Veterans of Foreign Wars Post 10377
Charles E. Hill Sr., post commander of Veterans of Foreign Wars Post 10377, inspects a traveling photo memorial exhibit in which the photos and biographies of more than 600 Texas veterans who died during the War on Terror are displayed after a dedication ceremony for its new flag pole on Veterans Day at Harper-Talasek Funeral Home in Belton on Saturday, Nov. 11, 2017.

Michael Miller/FME News Service

The sun broke through the clouds during the Saturday morning Veterans Day Program at the Avenue of Flags memorial in front of the Olin E. Teague Veterans’ Medical Center in Temple.

About 250 people attended the ceremony, and at one point family and friends went forward to place wreaths and flowers at the wall. American Legion Riders Post 55 added to the tribute by posting the colors and later rendering a 21-gun salute. Natasha Hartley, a Killeen gospel singer, stirred the crowd by singing the National Anthem and “God Bless America.”

“We honor the dead on Memorial Day, the living on Veterans Day,” said District 31 U.S. Congressman John Carter, R-Round Rock.

“We have won many wars, and conquered,” he said. “We don’t do it as conquerors, but as saviors.”

On Thursday in Washington, D.C., he said he visited what used to be called the Old Soldiers’ Home. The facility came into being partly as a result of the war with Mexico, he said. U.S. commanders told their troops, “Americans don’t pillage.”

“Congress was so proud of the fact that our soldiers behaved. They gave them a bonus,” Carter said.

One general used his bonus to buy 500 acres, which was dedicated to veterans for an old soldier’s home.

“I’m proud of the quality of human beings who serve this country,” Carter said.

Retired Army Sgt. 1st Class Eric N. Skinner said he was born in North Carolina, the youngest of nine children, and wound up serving with the Army in Saudi Arabia, Kuwait and Iraq. It all started when a friend who was going to join the Army asked him to come along.

“I ended up joining, and he didn’t,” Skinner said. “I still thank him.”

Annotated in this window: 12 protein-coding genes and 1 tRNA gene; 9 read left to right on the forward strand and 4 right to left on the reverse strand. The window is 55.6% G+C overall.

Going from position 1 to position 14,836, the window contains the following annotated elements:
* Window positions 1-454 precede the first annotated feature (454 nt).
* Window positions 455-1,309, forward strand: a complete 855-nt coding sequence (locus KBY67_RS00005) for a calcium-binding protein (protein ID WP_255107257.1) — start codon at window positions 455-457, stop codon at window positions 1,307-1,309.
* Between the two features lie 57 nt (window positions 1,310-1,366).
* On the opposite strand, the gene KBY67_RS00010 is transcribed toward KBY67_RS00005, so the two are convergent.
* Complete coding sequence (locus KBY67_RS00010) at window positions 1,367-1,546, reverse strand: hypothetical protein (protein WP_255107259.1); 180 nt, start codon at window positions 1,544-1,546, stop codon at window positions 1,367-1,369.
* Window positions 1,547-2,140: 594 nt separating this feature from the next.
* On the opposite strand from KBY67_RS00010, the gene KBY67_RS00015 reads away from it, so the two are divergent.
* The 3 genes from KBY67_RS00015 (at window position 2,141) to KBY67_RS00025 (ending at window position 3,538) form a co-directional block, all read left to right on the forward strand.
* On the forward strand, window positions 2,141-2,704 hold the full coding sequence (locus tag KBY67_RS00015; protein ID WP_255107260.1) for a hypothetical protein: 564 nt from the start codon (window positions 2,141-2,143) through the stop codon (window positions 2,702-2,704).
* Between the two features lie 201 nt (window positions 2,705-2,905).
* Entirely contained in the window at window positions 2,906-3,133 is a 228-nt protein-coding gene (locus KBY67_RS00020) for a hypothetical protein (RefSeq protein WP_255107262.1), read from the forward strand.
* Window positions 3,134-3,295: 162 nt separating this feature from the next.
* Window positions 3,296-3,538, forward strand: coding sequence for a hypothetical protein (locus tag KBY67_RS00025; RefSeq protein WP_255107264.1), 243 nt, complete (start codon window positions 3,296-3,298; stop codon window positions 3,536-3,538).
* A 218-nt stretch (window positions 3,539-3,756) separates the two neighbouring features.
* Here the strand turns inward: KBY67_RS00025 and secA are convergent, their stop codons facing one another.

“I never really understood the responsibility that comes when you put on that Army uniform,” he said.

Honor, sacrifice and commitment were three things that the Army taught him, he said.

“Today we want to show our heartfelt appreciation for these brave men and women who were willing to risk their lives,” Skinner said.

That includes a lot of other things, such as time away from kids’ graduation, he said.

“The U.S. Army defines it as selfless service,” Skinner said.

“You all have displayed these characteristics,” he said to veterans in general. “You are committed to protecting our great nation. You did so with honor and integrity.”

Skinner once spoke to a group of fifth-graders, he said. When he talked about respecting each other and staying out of trouble, he said, they didn’t show much interest. But when he began to explain some of his military experiences and how they added to his basic life skills, the students perked up.

“So I want to encourage our servicemen and women to continue their services in the community,” Skinner said.

Christopher R. Sandles, director of the medical center, said that in 1918 the guns of World War I fell silent, and the doughboys came home. But it was not the end of war after all, he said, as other evil systems rose. He commended the members of the U.S. armed forces for their response in World War II.

“They answered this country’s greatest challenge, and led us to victory,” Sandles said.

During the worst moments and the blackest circumstances, our veterans acted to keep us safe, he said.

“Let it be our mission to preserve the memory of their great deeds,” Sandles said.

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